Ever wondered if you’ve got a punk rarity that’s worth a motsa, gathering dust in a box in your loft? Wanna know what punk memorabilia is worth collecting and what isn’t? Punktuation’s Molly Tie delves into the rich world of punk collectables.
Being a collector can be quite a commitment- there are collectors of literally everything you could think of. Airsickness bags? Dutchman, Niek Vermeulen has over 6 thousand of the beauties. Those stickers you get on bananas? Brit Christopher Crawcour has more than 30,000. One guy even collects his belly button fluff (I’m not making this up) and made it into the Guinness Book of World Records for… that’s right…largest collection of navel lint. Probably not a crowded pitch, to be fair.
But the sensible among us may eschew bodily gunk and bags designed to hold vomit and have gone for something cooler, more varied and possibly, a little bit more competitive- punk paraphernalia!
The thing about punk is there’s a lot of stuff you could get. 7-inch records with different covers, ‘zines, photos, books, rare recordings, posters, gig flyers, badges, clothes….the lot. Ironically what was pretty affordable in accordance with the true punk spirit back then can go for a pretty penny now.
Not everything with a punk aesthetic is worth anything- I mean, you can buy Ramones pyjamas in Primark now- and some faux-ransom lettering does not an antiquity make. So, with any collection, what makes something worth money?
According to Featonby’s Auction House in the Northeast of England, there are a few general things to bear in mind when assessing if something is going to hold a significant value and explain why certain things fetch more money than others.
First of all, is that rare Skids vinyl you’ve got actually a collectable or an antique? Well, as a rule of thumb, something has to be over 100 years old to be classed as an antique, so punk items now are not quite there, but in 50 years or so, all your punk stuff may well fit into that category! As may you!
As a rule of thumb, the more sought after an item is, the more it will cost (obvs). So, if you are the ONLY person interested in, say, a rare EP of some obscure punk outfit called Billy and the Bogfarts, you may be able to get your desired items for a reasonable price. But, throw in some other avid collectors all searching for the same thing, and the price goes up.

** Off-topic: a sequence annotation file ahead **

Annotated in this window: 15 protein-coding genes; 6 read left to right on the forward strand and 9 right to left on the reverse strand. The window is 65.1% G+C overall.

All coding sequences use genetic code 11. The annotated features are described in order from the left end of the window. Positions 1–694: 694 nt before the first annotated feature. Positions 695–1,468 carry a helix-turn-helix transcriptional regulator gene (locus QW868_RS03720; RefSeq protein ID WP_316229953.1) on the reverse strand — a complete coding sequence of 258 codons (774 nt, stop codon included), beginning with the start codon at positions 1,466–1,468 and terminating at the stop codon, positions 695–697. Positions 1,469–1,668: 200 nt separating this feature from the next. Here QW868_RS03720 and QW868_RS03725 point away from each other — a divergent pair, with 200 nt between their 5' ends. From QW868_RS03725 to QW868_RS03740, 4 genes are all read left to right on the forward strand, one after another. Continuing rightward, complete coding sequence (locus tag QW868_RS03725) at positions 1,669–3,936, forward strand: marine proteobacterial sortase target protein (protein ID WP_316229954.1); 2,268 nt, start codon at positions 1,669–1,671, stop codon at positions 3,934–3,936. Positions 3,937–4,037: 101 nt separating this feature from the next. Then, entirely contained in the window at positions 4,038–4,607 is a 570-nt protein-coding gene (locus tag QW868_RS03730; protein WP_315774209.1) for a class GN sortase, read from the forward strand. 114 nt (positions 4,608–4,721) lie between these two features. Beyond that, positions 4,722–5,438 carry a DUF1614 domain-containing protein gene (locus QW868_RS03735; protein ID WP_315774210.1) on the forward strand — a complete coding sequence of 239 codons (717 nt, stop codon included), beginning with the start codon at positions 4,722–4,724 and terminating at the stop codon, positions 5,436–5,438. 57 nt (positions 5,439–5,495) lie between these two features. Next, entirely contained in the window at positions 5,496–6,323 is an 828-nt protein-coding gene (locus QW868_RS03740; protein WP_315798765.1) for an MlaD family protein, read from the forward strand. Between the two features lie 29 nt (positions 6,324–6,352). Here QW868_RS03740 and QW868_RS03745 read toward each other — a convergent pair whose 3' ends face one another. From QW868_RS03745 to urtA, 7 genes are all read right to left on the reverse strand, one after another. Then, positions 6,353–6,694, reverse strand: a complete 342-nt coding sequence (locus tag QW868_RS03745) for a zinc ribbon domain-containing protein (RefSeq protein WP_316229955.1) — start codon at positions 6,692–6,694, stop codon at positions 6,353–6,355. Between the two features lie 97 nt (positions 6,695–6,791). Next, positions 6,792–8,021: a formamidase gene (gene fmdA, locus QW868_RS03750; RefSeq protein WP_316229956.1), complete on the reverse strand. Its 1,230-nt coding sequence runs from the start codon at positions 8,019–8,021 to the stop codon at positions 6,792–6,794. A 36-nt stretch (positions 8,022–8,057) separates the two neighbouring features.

Certain societal/cultural trends can influence the price as well. For example, if a musician passes away, it may be that their items become more expensive. If there is a resurgence of interest in a particular period of musical history or genre, this may inflate the price.
And of course, rarity is a factor- that’s why those Ramones PJs aren’t likely to be worth much, but a gig poster for an infamous gig or a release that only had a limited run are going to command the big bucks.
I know what you’re thinking… ‘It’s not all about money.’ Many (most?) punk paraphernalia collectors are not amassing their beloved items with a view to how much it is all going to be worth in monetary terms because it is worth so much more as an expression of love for the genre, for the bands, for the memories and community.
The cultural significance of all these punk bits and pieces floating around in lofts, garages and spare rooms was recognised in 2016 when the Museum of London held an exhibition about punk- the story of the movement told through the artefacts and knick-knacks that individual people donated.
The organisers held a ‘show and tell’ event whereby members of the public were invited to bring along the pieces that they felt embodied their punk experience. A select few were chosen for the final exhibition. The final objet-d’punk included scrapbooks of gig tickets from the 100 Club and Marquee; an original bondage shirt from Seditionaries (formerly called SEX, the boutique on King’s Road run by Malcolm McLaren and Vivienne Westwood); handmade badges and personally designed cassette tape covers of famous punk albums. Whilst the collection of handmade badges may not have made a splash at Christie’s Auction House, there is no doubt it is a cool, unique and totally vital part of the punk experience.
If you are going to start investing in some pieces for your own collection, at the very least, you don’t want to pay above the odds. As with anything, there are some rather unscrupulous people around who may try and tell you that a poster from The Ramones gig at The Roundhouse is worth a bajillion dollars, so if you are splashing the cash, make sure it’s a fair price.
According to Record Collector magazine, prices for punk memorabilia have been rising over the years. The interest from galleries and museums in original punk items has added to the overall desirability of vinyl, clothes, books etc.
Legendary auction house Sotheby’s New York held a sale in 2014 entitled ‘From Presley to Punk’ which saw some items fetch an impressive amount. It might not be a surprise to see that in that particular auction, items related to The Beatles, Jimi Hendrix and to Elvis Presley himself fetched some eye-watering totals- a guitar strap worn by Hendrix at the Newport 69 Festival was sold for $15,000.
Amongst the classic rock god bric-a-brac were some punk gems that went for prices that demonstrate punk has found its way onto the radar of serious pop culture collectors:
*12 copies of ‘Punk’ magazine, signed my ‘Legs’ McNeil went for $3,125
*“God Save the Queen” A&M single with promotional items went for $25,000
*Autograph manuscript of the first verse of Dreaming, signed by Debbie Harry. C. 1980. sold for $3,750
Not everything sold; a Crass stencilled and signed drumhead remained unsold at the conclusion of the auction, despite an estimated price of $15-20,000.
Of course, we can assume that Sotheby’s are able to perform due diligence when checking the authenticity and provenance of their items- the average person sifting about online or in car boot sales will have to rely on their own research and judgement to ensure they are getting the real deal.
Cautionary tales aside, what kind of items are available to buy?
Posters and gig flyers are popular pieces of punk history and can command high prices. Sex Pistols tour posters (the earliest known ones dating back to 1975) can be very rare indeed, and one poster for their show at a Christmas Party in 1975 in London could be worth around £5,000.